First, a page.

Credit Quiz 2 1) If two modern organisms are distantly related in an evolutionary sense, then one should expect that A) they live in very different habitats. B) they should share fewer homologous structures than two more closely related organisms. C) their chromosomes should be very similar. D) they shared a common ancestor relatively recently. E) they should be members of the same genus. 2) Within a few weeks of treatment with the drug 3TC, a patient’s HIV population consists entirely of 3TC-resistant viruses.
How can this result best be explained? A) HIV can change its surface proteins and resist vaccines. B) The patient must have become reinfected with 3TC-resistant viruses. C) HIV began making drug-resistant versions of reverse transcriptase in response to the drug. D) A few drug-resistant viruses were present at the start of treatment, and natural selection increased their frequency. E) The drug caused the HIV RNA to change. The graph in Figure 22. 3 depicts four possible patterns for the abundance of 3TC-resistant HIV within an infected human over time.
Figure 22. 3 3) If 3TC resistance is costly for HIV, then which plot (I—IV) best represents the response of a strain of 3TC-resistant HIV over time, if 3TC administration begins at the time indicated by the arrow? 4) A biologist studied a population of squirrels for 15 years. During that time, the population was never fewer than 30 squirrels and never more than 45. Her data showed that over half of the squirrels born did not survive to reproduce, because of competition for food and predation.
In a single generation, 90% of the squirrels that were born lived to reproduce, and the population increased to 80. Which inference(s) about this population might be true? A) The amount of available food may have increased. B) The number of predators may have decreased. C) The squirrels of subsequent generations should show greater levels of genetic variation than previous generations, because squirrels that would not have survived in the past will now survive. D) A and B only E) A, B, and C 5) Which of these is the smallest unit upon which natural selection directly acts?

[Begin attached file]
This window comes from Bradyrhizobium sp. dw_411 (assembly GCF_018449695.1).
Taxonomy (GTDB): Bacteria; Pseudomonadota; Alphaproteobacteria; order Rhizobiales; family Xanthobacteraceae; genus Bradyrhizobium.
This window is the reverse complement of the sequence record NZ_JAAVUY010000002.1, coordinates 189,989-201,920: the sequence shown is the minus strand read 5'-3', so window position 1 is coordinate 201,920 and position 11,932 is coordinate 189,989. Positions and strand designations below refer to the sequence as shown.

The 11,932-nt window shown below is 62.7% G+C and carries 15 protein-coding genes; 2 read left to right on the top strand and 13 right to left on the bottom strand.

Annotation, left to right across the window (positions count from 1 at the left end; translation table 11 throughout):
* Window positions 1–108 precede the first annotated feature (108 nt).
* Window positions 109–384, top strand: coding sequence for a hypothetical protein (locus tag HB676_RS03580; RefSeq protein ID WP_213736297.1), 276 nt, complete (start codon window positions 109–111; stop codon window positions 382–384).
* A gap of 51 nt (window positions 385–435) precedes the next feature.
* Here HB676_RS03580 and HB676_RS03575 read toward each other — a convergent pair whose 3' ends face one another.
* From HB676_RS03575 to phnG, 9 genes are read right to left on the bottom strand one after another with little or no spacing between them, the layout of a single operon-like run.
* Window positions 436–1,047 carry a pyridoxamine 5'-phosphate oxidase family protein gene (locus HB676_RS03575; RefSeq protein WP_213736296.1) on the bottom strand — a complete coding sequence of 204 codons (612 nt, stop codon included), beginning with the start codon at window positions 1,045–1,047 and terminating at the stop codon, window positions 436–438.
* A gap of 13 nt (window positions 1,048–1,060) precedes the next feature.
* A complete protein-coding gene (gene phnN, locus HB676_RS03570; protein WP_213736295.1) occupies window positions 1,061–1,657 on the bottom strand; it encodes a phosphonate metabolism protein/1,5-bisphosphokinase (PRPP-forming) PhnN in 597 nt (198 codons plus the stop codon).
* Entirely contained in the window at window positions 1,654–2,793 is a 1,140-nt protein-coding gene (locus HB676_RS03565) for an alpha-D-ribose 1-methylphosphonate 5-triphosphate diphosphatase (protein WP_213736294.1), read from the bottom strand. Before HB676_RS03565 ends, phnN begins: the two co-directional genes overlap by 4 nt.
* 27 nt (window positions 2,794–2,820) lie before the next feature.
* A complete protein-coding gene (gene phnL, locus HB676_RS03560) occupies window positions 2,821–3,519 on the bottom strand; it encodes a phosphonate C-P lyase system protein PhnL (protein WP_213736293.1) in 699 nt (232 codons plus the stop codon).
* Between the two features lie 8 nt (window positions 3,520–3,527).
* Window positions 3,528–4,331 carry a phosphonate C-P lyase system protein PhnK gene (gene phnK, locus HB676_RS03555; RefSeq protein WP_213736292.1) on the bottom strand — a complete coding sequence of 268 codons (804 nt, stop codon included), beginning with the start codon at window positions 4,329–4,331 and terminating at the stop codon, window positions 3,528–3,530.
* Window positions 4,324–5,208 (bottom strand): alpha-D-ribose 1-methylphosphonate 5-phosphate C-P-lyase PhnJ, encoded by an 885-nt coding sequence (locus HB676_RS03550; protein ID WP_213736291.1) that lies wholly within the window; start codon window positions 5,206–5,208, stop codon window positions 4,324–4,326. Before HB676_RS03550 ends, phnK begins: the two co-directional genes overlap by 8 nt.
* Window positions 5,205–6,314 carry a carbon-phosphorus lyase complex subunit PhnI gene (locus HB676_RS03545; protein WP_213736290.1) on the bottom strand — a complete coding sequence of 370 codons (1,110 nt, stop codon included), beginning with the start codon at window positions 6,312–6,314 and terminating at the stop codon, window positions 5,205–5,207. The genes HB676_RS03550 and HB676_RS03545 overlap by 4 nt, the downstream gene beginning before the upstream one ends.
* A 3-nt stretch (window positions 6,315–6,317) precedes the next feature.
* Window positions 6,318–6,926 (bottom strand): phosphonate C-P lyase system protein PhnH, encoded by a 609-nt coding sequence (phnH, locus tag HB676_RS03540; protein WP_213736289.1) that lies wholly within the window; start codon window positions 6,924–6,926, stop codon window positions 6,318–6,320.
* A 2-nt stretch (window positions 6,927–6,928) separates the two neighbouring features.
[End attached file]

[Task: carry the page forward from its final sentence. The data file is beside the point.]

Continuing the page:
A) a species’ gene frequency B) a population’s gene frequency C) an individual’s genome D) an individual’s genotype E) an individual’s phenotype 6) Which of these is the smallest unit that natural selection can change? A) a species’ gene frequency B) a population’s gene frequency C) an individual’s genome D) an individual’s genotype E) an individual’s phenotype In a hypothetical population of 1,000 people, tests of blood-type genes show that 160 have the genotype AA, 480 have the genotype AB, and 360 have the genotype BB. ) What is the frequency of the B allele? 8) If there are 4,000 children born to this generation, how many would be expected to have AB blood under the conditions of Hardy-Weinberg equilibrium? 9) In peas, a gene controls flower color such that R = purple and r = white. In an isolated pea patch, there are 36 purple-flowering plants and 64 white-flowering plants. Assuming Hardy-Weinberg equilibrium, what is the value of q for this population? 10) In a hypothetical situation, a certain species of flea feeds only on pronghorn antelopes.
In rangelands of the western United States, pronghorns and cattle often associate with one another. If some of these fleas develop a strong preference, instead, for cattle blood and mate only with fleas that, likewise, prefer cattle blood, then over time which of these should occur, if the host mammal can be considered as the fleas’ habitat? 1. reproductive isolation 2. sympatric speciation 3. habitat isolation 4. prezygotic barriers A) 1 only B) 2 and 3 C) 1, 2, and 3 D) 2, 3, and 4 E) 1 through 4